Coronavirus (COVID-19) updates:
Classes begin online only March 30; teleworking continues until further notice; all events cancelled.
In one generation, the climate experienced in many North American cities is projected to change to that of locations hundreds of miles away—or to a new climate unlike any found in North America today. The Future Urban Climates interactive web application aims to help the public understand how climate change may impact the lives of a large portion of the population of the United States by matching the expected future climate in each city with the current climate of another location, providing a relatable picture of what is likely in store.
Future Urban Climates
By the 2080s, the climate of North American urban areas will feel substantially different, and, in many cases, completely unlike contemporary climates found anywhere in the western hemisphere north of the equator. If emissions continue unabated throughout the 21st century,the climate of North American urban areas will become, on average, most like the contemporary climate of locations about 500 miles away and mainly to the south.
The climate of cities in the northeast will tend to feel more like the humid subtropical climates typical of parts of the Midwest or southeastern U.S. today—warmer and wetter in all seasons. For instance, Washington, D.C. will feel more like northern Mississippi. The climates of western cities are expected to become more like those of the desert Southwest or southern California—warmer in all seasons, with changes in the amount and seasonal distribution of precipitation. San Francisco’s climate will resemble that of Los Angeles.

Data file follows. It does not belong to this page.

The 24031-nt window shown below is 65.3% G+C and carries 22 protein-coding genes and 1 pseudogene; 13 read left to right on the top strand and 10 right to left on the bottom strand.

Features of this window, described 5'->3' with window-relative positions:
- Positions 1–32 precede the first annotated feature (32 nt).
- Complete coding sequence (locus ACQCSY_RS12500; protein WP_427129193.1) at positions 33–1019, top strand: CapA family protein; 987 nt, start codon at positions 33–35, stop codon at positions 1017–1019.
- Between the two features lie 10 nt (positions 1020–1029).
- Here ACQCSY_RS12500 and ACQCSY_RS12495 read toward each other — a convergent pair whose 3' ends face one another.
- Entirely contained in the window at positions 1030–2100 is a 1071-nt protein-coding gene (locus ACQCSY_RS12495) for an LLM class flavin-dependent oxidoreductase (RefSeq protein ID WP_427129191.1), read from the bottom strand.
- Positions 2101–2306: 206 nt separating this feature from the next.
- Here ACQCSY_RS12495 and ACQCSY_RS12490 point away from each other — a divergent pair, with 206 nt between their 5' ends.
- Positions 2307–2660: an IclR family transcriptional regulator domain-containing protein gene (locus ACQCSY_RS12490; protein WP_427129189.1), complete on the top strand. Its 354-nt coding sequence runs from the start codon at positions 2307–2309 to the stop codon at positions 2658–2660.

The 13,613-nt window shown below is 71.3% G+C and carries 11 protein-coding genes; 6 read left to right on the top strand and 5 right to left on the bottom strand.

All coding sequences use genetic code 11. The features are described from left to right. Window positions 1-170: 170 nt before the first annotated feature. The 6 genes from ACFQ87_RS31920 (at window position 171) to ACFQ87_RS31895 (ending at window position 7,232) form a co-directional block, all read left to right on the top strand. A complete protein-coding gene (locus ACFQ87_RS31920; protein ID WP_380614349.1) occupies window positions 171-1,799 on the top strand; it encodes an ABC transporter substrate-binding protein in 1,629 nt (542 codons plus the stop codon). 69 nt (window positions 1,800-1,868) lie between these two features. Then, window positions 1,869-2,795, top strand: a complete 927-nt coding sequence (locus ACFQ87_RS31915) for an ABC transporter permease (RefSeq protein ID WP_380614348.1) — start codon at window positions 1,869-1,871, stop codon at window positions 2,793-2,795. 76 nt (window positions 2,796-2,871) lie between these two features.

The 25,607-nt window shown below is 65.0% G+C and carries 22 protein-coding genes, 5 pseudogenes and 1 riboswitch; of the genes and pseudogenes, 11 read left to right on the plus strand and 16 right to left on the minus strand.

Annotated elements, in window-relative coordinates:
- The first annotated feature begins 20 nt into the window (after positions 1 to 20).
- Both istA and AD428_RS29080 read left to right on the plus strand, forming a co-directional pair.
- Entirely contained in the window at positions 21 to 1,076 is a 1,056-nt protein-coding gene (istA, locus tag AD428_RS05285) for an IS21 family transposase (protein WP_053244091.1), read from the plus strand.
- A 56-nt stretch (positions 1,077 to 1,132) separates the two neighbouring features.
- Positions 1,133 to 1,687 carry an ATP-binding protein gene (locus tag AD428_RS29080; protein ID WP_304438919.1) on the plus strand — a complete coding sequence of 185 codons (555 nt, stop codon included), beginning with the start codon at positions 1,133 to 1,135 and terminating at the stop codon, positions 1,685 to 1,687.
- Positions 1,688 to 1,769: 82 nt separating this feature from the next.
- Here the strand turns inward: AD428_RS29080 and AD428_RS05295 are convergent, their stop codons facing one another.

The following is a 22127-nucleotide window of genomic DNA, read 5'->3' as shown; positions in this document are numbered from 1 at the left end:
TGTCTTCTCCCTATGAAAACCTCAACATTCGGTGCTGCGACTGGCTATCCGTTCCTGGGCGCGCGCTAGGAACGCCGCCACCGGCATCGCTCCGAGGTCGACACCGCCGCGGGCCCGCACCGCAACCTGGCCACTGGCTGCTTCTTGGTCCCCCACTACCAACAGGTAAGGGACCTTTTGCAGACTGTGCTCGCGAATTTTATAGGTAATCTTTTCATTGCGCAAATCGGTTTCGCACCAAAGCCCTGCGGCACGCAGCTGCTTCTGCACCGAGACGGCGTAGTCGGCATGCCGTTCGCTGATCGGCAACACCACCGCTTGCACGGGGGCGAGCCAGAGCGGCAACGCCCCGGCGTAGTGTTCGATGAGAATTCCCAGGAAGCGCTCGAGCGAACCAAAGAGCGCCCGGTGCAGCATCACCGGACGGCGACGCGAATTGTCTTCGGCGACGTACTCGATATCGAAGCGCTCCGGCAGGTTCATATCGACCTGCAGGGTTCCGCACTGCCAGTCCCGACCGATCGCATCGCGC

How it was done
Scientists analyzed 540 urban areas that encompassed approximately 250 million inhabitants in the United States and Canada. For each urban area, they mapped the similarity between that city’s future climate expected by the 2080s and contemporary climate in the western hemisphere north of the equator using 12 measures of climate, including minimum and maximum temperature and precipitation during the four seasons.
The study also mapped climate differences under two emission trajectories: unmitigated emissions (RCP8.5), the scenario most in line with what might be expected given current policies and the speed of global action, and mitigated emissions (RCP4.5), which assumes policies are put in place to limit emissions, such as the Paris Agreement.
Climate-analog mapping is a statistical technique that matches the expected future climate at one location—your city of residence, for instance—with the current climate of another familiar location to provide a place-based understanding of climate change. Combining climate mapping with the interactive web application provides a powerful tool to communicate how climate change may impact the lives of a large portion of the population of the United States and Canada.
The paper, “Contemporary climatic analogs for 540 North American urban areas in the late 21st century,” by Matt Fitzpatrick of the University of Maryland Center for Environmental Science and Robert Dunn of North Carolina State University, was published in Nature Communications in February 2019.